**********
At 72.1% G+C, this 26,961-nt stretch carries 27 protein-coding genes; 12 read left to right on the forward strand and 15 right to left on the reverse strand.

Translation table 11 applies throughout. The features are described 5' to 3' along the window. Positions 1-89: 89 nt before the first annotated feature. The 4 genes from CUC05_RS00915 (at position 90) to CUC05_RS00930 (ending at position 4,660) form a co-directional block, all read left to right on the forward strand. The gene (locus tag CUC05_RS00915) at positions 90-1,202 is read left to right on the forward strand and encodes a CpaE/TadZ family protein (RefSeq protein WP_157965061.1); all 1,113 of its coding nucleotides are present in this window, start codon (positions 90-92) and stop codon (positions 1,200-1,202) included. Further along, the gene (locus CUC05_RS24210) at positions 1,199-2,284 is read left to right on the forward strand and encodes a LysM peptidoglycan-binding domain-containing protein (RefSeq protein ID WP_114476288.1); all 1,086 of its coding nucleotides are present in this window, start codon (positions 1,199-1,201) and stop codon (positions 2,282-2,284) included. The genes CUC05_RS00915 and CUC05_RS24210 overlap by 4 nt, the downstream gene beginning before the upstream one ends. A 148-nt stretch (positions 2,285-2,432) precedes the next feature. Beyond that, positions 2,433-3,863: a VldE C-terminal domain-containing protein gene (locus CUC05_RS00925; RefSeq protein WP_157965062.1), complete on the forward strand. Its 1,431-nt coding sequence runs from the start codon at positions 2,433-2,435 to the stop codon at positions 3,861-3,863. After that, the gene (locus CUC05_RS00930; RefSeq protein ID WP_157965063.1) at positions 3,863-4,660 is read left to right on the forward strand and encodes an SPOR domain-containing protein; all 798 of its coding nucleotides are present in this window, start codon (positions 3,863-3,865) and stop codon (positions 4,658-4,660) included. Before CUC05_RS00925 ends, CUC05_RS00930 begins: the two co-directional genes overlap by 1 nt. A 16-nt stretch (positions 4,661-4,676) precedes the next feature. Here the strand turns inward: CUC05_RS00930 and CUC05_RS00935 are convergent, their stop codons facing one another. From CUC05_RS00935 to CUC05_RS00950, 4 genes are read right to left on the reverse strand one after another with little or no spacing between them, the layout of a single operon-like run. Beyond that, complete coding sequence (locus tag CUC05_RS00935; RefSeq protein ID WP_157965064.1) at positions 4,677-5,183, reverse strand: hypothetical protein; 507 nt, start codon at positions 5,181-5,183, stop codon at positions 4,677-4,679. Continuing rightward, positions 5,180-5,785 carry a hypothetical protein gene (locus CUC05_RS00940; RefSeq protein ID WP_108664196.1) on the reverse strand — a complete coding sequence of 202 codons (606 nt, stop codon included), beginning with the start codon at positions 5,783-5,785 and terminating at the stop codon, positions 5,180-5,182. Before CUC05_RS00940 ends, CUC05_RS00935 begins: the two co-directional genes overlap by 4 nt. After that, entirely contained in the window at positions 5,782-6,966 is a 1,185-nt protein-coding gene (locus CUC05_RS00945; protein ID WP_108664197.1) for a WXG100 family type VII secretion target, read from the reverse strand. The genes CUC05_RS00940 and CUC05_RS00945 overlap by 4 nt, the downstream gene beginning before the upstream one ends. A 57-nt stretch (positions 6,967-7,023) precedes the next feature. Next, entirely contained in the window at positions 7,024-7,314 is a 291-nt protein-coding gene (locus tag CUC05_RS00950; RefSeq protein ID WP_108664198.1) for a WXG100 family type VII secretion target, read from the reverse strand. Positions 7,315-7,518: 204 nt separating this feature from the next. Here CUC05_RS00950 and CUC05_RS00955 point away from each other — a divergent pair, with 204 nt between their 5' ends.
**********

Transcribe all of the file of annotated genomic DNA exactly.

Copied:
At 72.1% G+C, this 26,961-nt stretch carries 27 protein-coding genes; 12 read left to right on the forward strand and 15 right to left on the reverse strand.

Translation table 11 applies throughout. The features are described 5' to 3' along the window. Positions 1-89: 89 nt before the first annotated feature. The 4 genes from CUC05_RS00915 (at position 90) to CUC05_RS00930 (ending at position 4,660) form a co-directional block, all read left to right on the forward strand. The gene (locus tag CUC05_RS00915) at positions 90-1,202 is read left to right on the forward strand and encodes a CpaE/TadZ family protein (RefSeq protein WP_157965061.1); all 1,113 of its coding nucleotides are present in this window, start codon (positions 90-92) and stop codon (positions 1,200-1,202) included. Further along, the gene (locus CUC05_RS24210) at positions 1,199-2,284 is read left to right on the forward strand and encodes a LysM peptidoglycan-binding domain-containing protein (RefSeq protein ID WP_114476288.1); all 1,086 of its coding nucleotides are present in this window, start codon (positions 1,199-1,201) and stop codon (positions 2,282-2,284) included. The genes CUC05_RS00915 and CUC05_RS24210 overlap by 4 nt, the downstream gene beginning before the upstream one ends. A 148-nt stretch (positions 2,285-2,432) precedes the next feature. Beyond that, positions 2,433-3,863: a VldE C-terminal domain-containing protein gene (locus CUC05_RS00925; RefSeq protein WP_157965062.1), complete on the forward strand. Its 1,431-nt coding sequence runs from the start codon at positions 2,433-2,435 to the stop codon at positions 3,861-3,863. After that, the gene (locus CUC05_RS00930; RefSeq protein ID WP_157965063.1) at positions 3,863-4,660 is read left to right on the forward strand and encodes an SPOR domain-containing protein; all 798 of its coding nucleotides are present in this window, start codon (positions 3,863-3,865) and stop codon (positions 4,658-4,660) included. Before CUC05_RS00925 ends, CUC05_RS00930 begins: the two co-directional genes overlap by 1 nt. A 16-nt stretch (positions 4,661-4,676) precedes the next feature. Here the strand turns inward: CUC05_RS00930 and CUC05_RS00935 are convergent, their stop codons facing one another. From CUC05_RS00935 to CUC05_RS00950, 4 genes are read right to left on the reverse strand one after another with little or no spacing between them, the layout of a single operon-like run. Beyond that, complete coding sequence (locus tag CUC05_RS00935; RefSeq protein ID WP_157965064.1) at positions 4,677-5,183, reverse strand: hypothetical protein; 507 nt, start codon at positions 5,181-5,183, stop codon at positions 4,677-4,679. Continuing rightward, positions 5,180-5,785 carry a hypothetical protein gene (locus CUC05_RS00940; RefSeq protein ID WP_108664196.1) on the reverse strand — a complete coding sequence of 202 codons (606 nt, stop codon included), beginning with the start codon at positions 5,783-5,785 and terminating at the stop codon, positions 5,180-5,182. Before CUC05_RS00940 ends, CUC05_RS00935 begins: the two co-directional genes overlap by 4 nt. After that, entirely contained in the window at positions 5,782-6,966 is a 1,185-nt protein-coding gene (locus CUC05_RS00945; protein ID WP_108664197.1) for a WXG100 family type VII secretion target, read from the reverse strand. The genes CUC05_RS00940 and CUC05_RS00945 overlap by 4 nt, the downstream gene beginning before the upstream one ends. A 57-nt stretch (positions 6,967-7,023) precedes the next feature. Next, entirely contained in the window at positions 7,024-7,314 is a 291-nt protein-coding gene (locus tag CUC05_RS00950; RefSeq protein ID WP_108664198.1) for a WXG100 family type VII secretion target, read from the reverse strand. Positions 7,315-7,518: 204 nt separating this feature from the next. Here CUC05_RS00950 and CUC05_RS00955 point away from each other — a divergent pair, with 204 nt between their 5' ends.